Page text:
A comedy based on Ramy Youssef’s life was never going to look quite like anything else on TV.
Executive produced by Youssef, Jerrod Carmichael, and “Transparent” EP Bridget Bedard, “Ramy” turns a coming-of-age lens on the kind of man who rarely gets that kind of spotlight. Youssef’s onscreen persona (also named Ramy) is a first-generation Egyptian American. Youssef himself is a stand-up comedian, but he leaves that part of his life behind and therefore avoids the tried and true “struggling comic tries to make it” storyline that so many other shows have done before. “Ramy” even eschews a big city setting for a suburban one, a choice that almost feels startling for a thoughtfully directed single camera comedy like this. Instead of watching Ramy stumble through trendy Brooklyn coffee shops, we see Ramy and his family go through their lives in New Jersey, where his parents first grew roots when they immigrated.
Most significantly, Ramy isn’t the kind of Muslim that’s more familiar for TV and film to include (insomuch Muslims are ever included at all). Ramy doesn’t roll his eyes at his family’s Muslim traditions; he actively embraces them, sometimes even moreso than anyone else. He is a practicing Muslim who truly believes in his faith, and that alone makes a show centering on his experience a startling, welcome exception to an increasingly monotonous rule.
And not for nothing, exploring the life of a Muslim man who isn’t ashamed of his faith gives “Ramy” more room to explore stories that so much of TV has otherwise actively ignored or outright disdained. And while the show does depict the grueling, blatant racism that Ramy and families like his face every day — especially in a flashback episode to a teen Ramy reacting to the devastating aftermath of 9/11 — it devotes far more time to them just existing together, trading complaints about annoying family members and their mosque’s latest gossip.
Ramy’s attempts to balance the demands of his faith with his values, and those of the (many) people who don’t understand them, also make well trod subject matter feel fresher. His perspective on sex and dating, for instance, raise and change the stakes TV is so used to trotting out on cue. Ramy doesn’t drink, which he often doesn’t communicate to non-Muslim women he’s dating in a bid to keep from having uncomfortable conversations. When he decides to take Ramadan more seriously, he dreads having to tell a Jewish girl he’s interested in that he can’t have sex until it’s over. When he breaks the rules — either of Islam or ones he’s set for himself — it sends him spinning into existential crises about who he is, what he values, and what kind of man he ultimately wants to be.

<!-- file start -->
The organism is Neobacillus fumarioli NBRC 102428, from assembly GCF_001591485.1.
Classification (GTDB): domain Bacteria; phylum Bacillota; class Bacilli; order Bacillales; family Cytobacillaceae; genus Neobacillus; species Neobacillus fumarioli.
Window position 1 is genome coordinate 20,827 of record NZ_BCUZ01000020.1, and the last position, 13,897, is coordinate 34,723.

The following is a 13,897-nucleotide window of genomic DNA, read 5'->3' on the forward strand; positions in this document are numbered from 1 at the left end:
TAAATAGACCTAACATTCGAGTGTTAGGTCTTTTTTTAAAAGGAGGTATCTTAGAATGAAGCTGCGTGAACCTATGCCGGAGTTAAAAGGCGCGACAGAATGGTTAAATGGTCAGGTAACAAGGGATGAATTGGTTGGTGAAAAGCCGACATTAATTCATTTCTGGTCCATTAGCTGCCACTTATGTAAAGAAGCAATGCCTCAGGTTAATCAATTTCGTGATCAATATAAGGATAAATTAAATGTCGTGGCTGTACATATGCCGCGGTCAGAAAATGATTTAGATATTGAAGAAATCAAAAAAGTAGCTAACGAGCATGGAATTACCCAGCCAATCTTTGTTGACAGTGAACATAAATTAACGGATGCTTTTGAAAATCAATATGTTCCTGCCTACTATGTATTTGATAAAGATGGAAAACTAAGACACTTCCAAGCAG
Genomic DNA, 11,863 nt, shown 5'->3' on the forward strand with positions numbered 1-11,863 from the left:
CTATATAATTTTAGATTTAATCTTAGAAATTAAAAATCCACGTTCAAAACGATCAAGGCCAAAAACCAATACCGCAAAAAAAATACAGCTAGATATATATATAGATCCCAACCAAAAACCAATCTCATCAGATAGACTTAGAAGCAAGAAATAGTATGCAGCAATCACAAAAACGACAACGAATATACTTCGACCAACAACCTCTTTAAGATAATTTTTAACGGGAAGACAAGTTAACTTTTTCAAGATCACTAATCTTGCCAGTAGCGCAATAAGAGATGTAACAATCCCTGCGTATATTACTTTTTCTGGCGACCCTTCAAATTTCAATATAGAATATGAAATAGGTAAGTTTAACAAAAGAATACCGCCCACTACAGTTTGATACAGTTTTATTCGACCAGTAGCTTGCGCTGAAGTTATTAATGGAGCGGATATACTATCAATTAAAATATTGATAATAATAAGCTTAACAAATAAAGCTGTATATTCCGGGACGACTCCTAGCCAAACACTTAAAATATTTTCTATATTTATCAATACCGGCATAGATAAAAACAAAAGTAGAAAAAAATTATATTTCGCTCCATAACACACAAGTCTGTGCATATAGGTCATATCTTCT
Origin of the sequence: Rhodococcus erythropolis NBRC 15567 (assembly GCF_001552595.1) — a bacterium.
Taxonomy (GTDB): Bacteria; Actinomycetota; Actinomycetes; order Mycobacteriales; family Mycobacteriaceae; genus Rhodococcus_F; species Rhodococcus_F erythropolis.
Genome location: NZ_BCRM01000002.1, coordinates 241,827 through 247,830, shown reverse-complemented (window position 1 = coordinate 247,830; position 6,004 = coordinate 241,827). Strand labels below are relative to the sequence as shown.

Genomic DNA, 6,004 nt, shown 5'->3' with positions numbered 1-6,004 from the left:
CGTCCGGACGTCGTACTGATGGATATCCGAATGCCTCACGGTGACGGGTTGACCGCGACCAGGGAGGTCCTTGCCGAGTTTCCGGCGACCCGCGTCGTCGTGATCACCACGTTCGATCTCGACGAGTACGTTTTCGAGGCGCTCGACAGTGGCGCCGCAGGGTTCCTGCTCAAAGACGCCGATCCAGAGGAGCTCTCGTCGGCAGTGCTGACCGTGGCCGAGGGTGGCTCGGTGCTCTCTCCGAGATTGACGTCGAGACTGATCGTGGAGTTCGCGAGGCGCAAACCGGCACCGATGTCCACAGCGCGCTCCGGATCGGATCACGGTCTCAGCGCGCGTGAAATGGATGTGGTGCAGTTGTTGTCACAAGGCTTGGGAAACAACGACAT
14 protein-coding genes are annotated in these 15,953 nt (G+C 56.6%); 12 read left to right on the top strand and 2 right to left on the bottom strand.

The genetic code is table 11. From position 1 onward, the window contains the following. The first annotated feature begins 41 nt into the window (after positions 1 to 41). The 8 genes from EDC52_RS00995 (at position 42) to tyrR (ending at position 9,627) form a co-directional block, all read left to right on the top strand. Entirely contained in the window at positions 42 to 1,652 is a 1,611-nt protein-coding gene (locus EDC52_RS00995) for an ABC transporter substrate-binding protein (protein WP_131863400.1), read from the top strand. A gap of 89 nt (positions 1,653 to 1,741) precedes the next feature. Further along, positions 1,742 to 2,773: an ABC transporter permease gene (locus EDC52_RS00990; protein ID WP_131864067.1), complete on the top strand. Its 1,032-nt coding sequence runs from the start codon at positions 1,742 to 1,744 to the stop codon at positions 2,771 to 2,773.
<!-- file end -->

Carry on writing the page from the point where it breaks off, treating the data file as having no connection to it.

But one of the biggest strengths of “Ramy” is that, contrary to the narrow focus of the show’s title, the show goes out of its way to flesh out other characters beyond Ramy himself. Though it takes a few episodes to get there, this holds particularly (and most refreshingly) true for the Muslim women in and around his life. We see his shy and lonely mother (a heartbreaking Hiam Abbas) struggle to find her place in the community outside her relationship to her family members, who are increasingly dismissive of her wants and needs. We see his restless sister Dena (May Calamawy) gape at the clear differences in how the family treats her versus her brother, opening the show up to broader points about how Muslim women rarely get as much time and consideration, both onscreen and off, as Muslim men. These moments are good enough that it’s hard not to want a “Dena” spinoff that could explore these frustrations in more death.
“Ramy” doesn’t always land every joke; sometimes, it even drops punchlines entirely in order to chase a more contemplative vibe that might not appeal to everyone. But to its credit, “Ramy” isn’t especially trying to appeal to everyone. Instead, it digs into the specificity of its star’s perspective and experience to deliver something much more unique — and that, more than anything, is what makes it so worthwhile.